response to charges that the state Department of Social Services (DSS)
is discriminating against black-owned social service providers, DSS
Commissioner Angelo McClain vowed to instill a sense of fair play
throughout the agency and insisted that those subcontractors engaging
in discriminatory practices would have their state contracts terminated.
By the same token, McClain said that he would work with black-owned companies to insure that they meet all state standards and licensing requirements and provide further business training to enable those firms to diversify their revenue streams and not depend solely on the DSS.
McClain has already met with members of the Black Mental Health Alliance who have claimed they are still not receiving a fair share of the multimillion-dollar referral business that helps troubled families.
“I have sent a clear message,” McClain said, “that the department would expect companies doing business with the DSS not to discriminate,” and if any are found doing so, they would be in “violation of their contracts.”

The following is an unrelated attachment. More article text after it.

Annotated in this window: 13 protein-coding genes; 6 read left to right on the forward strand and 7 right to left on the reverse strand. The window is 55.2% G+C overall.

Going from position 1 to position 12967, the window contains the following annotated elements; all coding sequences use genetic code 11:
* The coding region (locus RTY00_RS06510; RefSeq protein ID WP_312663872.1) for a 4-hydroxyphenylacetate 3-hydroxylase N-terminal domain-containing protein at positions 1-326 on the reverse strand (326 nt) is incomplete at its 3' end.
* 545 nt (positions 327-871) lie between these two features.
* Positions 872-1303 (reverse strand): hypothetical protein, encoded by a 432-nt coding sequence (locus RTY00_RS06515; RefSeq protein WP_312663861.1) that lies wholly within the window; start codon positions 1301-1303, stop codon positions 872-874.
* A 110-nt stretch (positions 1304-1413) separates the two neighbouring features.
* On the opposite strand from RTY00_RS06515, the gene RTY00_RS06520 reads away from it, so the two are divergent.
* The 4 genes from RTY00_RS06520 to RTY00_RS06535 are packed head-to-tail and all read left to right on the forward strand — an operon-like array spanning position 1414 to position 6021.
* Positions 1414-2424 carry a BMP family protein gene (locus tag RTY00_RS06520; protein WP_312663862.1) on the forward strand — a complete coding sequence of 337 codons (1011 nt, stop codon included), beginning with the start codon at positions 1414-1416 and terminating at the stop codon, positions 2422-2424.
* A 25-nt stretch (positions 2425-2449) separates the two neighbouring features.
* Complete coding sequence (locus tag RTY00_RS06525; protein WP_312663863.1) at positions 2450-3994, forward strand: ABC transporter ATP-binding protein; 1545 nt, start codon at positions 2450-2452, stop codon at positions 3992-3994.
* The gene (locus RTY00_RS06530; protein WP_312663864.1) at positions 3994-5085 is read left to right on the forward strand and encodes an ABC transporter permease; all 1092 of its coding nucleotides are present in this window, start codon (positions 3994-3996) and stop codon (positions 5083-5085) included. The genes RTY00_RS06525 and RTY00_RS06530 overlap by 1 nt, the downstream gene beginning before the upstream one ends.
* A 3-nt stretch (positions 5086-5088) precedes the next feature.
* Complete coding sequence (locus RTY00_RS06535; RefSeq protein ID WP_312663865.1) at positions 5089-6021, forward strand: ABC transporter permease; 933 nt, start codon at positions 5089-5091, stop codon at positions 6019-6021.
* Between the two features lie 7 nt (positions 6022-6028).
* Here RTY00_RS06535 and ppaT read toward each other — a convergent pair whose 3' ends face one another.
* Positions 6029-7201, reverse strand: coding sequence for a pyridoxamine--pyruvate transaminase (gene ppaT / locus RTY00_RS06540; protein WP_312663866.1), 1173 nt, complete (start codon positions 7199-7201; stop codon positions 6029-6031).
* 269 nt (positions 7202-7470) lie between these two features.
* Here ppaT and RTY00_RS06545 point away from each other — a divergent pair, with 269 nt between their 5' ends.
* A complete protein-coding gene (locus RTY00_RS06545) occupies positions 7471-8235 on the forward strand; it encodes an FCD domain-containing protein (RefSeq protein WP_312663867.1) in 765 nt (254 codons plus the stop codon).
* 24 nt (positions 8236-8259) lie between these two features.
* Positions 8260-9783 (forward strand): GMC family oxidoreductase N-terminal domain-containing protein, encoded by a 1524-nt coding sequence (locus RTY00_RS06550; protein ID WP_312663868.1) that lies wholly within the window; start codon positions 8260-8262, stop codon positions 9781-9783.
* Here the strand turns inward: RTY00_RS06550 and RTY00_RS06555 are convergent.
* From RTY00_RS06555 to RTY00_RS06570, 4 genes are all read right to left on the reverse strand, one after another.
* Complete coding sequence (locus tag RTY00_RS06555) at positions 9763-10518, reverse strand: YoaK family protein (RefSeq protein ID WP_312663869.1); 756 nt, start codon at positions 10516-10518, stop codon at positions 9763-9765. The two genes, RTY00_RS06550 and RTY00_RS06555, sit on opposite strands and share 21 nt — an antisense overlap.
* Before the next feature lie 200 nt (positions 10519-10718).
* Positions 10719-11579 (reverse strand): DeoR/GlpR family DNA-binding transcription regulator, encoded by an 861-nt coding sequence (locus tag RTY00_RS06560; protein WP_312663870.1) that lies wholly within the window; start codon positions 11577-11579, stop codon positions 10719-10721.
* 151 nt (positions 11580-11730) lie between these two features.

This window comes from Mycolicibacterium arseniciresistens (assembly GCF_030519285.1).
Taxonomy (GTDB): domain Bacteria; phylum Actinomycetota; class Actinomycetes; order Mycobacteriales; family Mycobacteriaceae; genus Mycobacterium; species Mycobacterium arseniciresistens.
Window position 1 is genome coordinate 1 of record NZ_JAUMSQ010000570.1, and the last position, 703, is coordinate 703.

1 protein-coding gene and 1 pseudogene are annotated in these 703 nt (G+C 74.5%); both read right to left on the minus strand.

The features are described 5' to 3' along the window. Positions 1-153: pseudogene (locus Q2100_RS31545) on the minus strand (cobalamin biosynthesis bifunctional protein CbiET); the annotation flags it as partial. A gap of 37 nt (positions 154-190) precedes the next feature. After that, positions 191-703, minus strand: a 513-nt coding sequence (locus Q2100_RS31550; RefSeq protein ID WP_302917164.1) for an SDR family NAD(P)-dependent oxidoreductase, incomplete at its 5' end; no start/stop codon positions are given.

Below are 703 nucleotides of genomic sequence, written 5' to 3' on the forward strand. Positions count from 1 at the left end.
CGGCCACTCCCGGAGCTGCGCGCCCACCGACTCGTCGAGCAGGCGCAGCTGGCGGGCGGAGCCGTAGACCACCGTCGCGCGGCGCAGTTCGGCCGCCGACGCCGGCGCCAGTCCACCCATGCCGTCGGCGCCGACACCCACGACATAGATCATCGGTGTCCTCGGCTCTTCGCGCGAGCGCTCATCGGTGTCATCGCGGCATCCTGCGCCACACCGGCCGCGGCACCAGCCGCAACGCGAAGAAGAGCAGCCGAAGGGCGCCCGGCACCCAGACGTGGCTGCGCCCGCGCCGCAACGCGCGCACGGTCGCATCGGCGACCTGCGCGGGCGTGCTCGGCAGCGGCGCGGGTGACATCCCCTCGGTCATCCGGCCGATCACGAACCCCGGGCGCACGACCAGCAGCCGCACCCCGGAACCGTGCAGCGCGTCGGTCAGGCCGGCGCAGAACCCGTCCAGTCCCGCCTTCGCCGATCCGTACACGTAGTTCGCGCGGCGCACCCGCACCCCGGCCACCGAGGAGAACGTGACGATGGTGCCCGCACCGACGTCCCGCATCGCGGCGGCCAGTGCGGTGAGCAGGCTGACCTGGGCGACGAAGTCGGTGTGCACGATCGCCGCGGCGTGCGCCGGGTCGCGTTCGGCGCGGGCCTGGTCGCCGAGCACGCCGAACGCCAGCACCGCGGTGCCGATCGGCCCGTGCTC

But for some members of the Black Mental Health Alliance, that message has yet to trickle down.
In the three-month period that ended in June, for instance, the Osiris Group received a total of eight referrals, a small percentage of the estimated 1,200 referrals a month made under the DSS “Family Networks” service in the Greater Boston area.
The small percentage is particular troublesome given DSS estimates that roughly 50 percent of their clients who need services are African American and Latino families, and the agency’s stated goal of developing community-based organizations and increasing their capacities.
Larry Higginbottom, a member of the Black Mental Health Alliance and founder of the Osiris Group, said that when he and other group members talked with McClain about their perceptions that they are being “systematically discriminated against,” the commissioner agreed to investigate and put an end to any discriminatory practices.